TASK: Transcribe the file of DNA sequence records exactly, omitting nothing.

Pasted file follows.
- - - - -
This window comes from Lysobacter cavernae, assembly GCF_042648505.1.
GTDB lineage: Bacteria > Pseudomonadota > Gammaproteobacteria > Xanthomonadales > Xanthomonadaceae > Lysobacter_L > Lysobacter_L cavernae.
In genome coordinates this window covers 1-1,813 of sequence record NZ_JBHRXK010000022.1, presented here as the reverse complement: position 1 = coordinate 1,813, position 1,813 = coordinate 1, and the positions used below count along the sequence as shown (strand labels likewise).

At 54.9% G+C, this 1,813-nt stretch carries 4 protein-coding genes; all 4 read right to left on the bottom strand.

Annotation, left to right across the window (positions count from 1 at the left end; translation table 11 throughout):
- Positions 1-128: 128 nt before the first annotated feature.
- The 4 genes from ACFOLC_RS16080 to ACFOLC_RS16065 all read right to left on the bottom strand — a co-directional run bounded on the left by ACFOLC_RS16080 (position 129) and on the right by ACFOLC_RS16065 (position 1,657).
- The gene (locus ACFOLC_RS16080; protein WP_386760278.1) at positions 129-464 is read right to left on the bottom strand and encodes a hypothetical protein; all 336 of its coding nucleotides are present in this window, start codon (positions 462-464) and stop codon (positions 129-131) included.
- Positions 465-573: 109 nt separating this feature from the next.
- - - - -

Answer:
This window comes from Lysobacter cavernae, assembly GCF_042648505.1.
GTDB lineage: Bacteria > Pseudomonadota > Gammaproteobacteria > Xanthomonadales > Xanthomonadaceae > Lysobacter_L > Lysobacter_L cavernae.
In genome coordinates this window covers 1-1,813 of sequence record NZ_JBHRXK010000022.1, presented here as the reverse complement: position 1 = coordinate 1,813, position 1,813 = coordinate 1, and the positions used below count along the sequence as shown (strand labels likewise).

At 54.9% G+C, this 1,813-nt stretch carries 4 protein-coding genes; all 4 read right to left on the bottom strand.

Annotation, left to right across the window (positions count from 1 at the left end; translation table 11 throughout):
- Positions 1-128: 128 nt before the first annotated feature.
- The 4 genes from ACFOLC_RS16080 to ACFOLC_RS16065 all read right to left on the bottom strand — a co-directional run bounded on the left by ACFOLC_RS16080 (position 129) and on the right by ACFOLC_RS16065 (position 1,657).
- The gene (locus ACFOLC_RS16080; protein WP_386760278.1) at positions 129-464 is read right to left on the bottom strand and encodes a hypothetical protein; all 336 of its coding nucleotides are present in this window, start codon (positions 462-464) and stop codon (positions 129-131) included.
- Positions 465-573: 109 nt separating this feature from the next.